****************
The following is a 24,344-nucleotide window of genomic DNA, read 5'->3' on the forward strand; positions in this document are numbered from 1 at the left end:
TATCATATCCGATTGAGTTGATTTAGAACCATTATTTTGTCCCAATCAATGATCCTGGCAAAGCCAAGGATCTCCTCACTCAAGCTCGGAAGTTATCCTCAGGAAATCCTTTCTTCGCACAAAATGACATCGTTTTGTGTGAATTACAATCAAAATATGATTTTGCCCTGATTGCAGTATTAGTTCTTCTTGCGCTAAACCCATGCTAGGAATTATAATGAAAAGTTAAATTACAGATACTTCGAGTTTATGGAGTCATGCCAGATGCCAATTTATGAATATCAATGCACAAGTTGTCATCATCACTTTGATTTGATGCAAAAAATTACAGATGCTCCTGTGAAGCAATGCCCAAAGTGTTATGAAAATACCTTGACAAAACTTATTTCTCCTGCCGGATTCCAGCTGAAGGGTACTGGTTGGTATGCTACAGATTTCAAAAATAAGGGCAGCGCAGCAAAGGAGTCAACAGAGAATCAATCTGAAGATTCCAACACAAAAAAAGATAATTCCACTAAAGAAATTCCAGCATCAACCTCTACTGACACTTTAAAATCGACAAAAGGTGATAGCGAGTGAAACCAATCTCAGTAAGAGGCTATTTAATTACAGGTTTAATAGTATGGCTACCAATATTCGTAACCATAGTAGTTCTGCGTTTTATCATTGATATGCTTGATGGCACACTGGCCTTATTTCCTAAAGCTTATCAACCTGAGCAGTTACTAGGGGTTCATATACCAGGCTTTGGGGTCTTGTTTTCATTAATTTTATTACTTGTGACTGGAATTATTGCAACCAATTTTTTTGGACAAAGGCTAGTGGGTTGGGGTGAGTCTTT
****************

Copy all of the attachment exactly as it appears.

The following is a 24,344-nucleotide window of genomic DNA, read 5'->3' on the forward strand; positions in this document are numbered from 1 at the left end:
TATCATATCCGATTGAGTTGATTTAGAACCATTATTTTGTCCCAATCAATGATCCTGGCAAAGCCAAGGATCTCCTCACTCAAGCTCGGAAGTTATCCTCAGGAAATCCTTTCTTCGCACAAAATGACATCGTTTTGTGTGAATTACAATCAAAATATGATTTTGCCCTGATTGCAGTATTAGTTCTTCTTGCGCTAAACCCATGCTAGGAATTATAATGAAAAGTTAAATTACAGATACTTCGAGTTTATGGAGTCATGCCAGATGCCAATTTATGAATATCAATGCACAAGTTGTCATCATCACTTTGATTTGATGCAAAAAATTACAGATGCTCCTGTGAAGCAATGCCCAAAGTGTTATGAAAATACCTTGACAAAACTTATTTCTCCTGCCGGATTCCAGCTGAAGGGTACTGGTTGGTATGCTACAGATTTCAAAAATAAGGGCAGCGCAGCAAAGGAGTCAACAGAGAATCAATCTGAAGATTCCAACACAAAAAAAGATAATTCCACTAAAGAAATTCCAGCATCAACCTCTACTGACACTTTAAAATCGACAAAAGGTGATAGCGAGTGAAACCAATCTCAGTAAGAGGCTATTTAATTACAGGTTTAATAGTATGGCTACCAATATTCGTAACCATAGTAGTTCTGCGTTTTATCATTGATATGCTTGATGGCACACTGGCCTTATTTCCTAAAGCTTATCAACCTGAGCAGTTACTAGGGGTTCATATACCAGGCTTTGGGGTCTTGTTTTCATTAATTTTATTACTTGTGACTGGAATTATTGCAACCAATTTTTTTGGACAAAGGCTAGTGGGTTGGGGTGAGTCTTT